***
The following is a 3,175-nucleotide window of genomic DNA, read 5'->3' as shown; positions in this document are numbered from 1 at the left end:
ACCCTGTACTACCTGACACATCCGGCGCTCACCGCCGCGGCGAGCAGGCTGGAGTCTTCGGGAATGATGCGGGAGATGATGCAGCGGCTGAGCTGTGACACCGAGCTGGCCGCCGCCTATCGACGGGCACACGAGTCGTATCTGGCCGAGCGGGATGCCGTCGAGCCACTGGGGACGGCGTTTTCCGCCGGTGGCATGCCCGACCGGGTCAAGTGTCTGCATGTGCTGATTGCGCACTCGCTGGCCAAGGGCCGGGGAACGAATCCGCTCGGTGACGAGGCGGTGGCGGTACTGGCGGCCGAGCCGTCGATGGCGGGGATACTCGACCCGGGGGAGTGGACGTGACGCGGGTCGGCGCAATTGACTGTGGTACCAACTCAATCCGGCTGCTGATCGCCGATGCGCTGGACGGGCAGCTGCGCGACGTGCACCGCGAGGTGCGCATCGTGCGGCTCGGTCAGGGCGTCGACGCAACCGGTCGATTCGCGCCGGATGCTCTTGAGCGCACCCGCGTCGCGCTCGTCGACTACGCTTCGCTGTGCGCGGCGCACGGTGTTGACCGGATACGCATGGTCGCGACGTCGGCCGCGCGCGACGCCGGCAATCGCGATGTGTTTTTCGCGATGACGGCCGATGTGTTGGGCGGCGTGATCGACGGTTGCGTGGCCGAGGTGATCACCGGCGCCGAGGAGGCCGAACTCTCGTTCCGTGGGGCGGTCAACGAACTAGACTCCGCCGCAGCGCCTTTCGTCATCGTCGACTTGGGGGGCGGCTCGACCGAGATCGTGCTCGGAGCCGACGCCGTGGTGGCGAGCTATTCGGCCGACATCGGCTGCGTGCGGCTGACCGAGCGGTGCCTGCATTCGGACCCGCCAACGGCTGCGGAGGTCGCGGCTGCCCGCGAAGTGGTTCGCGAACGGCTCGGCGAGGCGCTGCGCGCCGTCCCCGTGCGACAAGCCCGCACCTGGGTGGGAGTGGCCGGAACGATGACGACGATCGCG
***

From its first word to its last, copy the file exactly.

The following is a 3,175-nucleotide window of genomic DNA, read 5'->3' as shown; positions in this document are numbered from 1 at the left end:
ACCCTGTACTACCTGACACATCCGGCGCTCACCGCCGCGGCGAGCAGGCTGGAGTCTTCGGGAATGATGCGGGAGATGATGCAGCGGCTGAGCTGTGACACCGAGCTGGCCGCCGCCTATCGACGGGCACACGAGTCGTATCTGGCCGAGCGGGATGCCGTCGAGCCACTGGGGACGGCGTTTTCCGCCGGTGGCATGCCCGACCGGGTCAAGTGTCTGCATGTGCTGATTGCGCACTCGCTGGCCAAGGGCCGGGGAACGAATCCGCTCGGTGACGAGGCGGTGGCGGTACTGGCGGCCGAGCCGTCGATGGCGGGGATACTCGACCCGGGGGAGTGGACGTGACGCGGGTCGGCGCAATTGACTGTGGTACCAACTCAATCCGGCTGCTGATCGCCGATGCGCTGGACGGGCAGCTGCGCGACGTGCACCGCGAGGTGCGCATCGTGCGGCTCGGTCAGGGCGTCGACGCAACCGGTCGATTCGCGCCGGATGCTCTTGAGCGCACCCGCGTCGCGCTCGTCGACTACGCTTCGCTGTGCGCGGCGCACGGTGTTGACCGGATACGCATGGTCGCGACGTCGGCCGCGCGCGACGCCGGCAATCGCGATGTGTTTTTCGCGATGACGGCCGATGTGTTGGGCGGCGTGATCGACGGTTGCGTGGCCGAGGTGATCACCGGCGCCGAGGAGGCCGAACTCTCGTTCCGTGGGGCGGTCAACGAACTAGACTCCGCCGCAGCGCCTTTCGTCATCGTCGACTTGGGGGGCGGCTCGACCGAGATCGTGCTCGGAGCCGACGCCGTGGTGGCGAGCTATTCGGCCGACATCGGCTGCGTGCGGCTGACCGAGCGGTGCCTGCATTCGGACCCGCCAACGGCTGCGGAGGTCGCGGCTGCCCGCGAAGTGGTTCGCGAACGGCTCGGCGAGGCGCTGCGCGCCGTCCCCGTGCGACAAGCCCGCACCTGGGTGGGAGTGGCCGGAACGATGACGACGATCGCG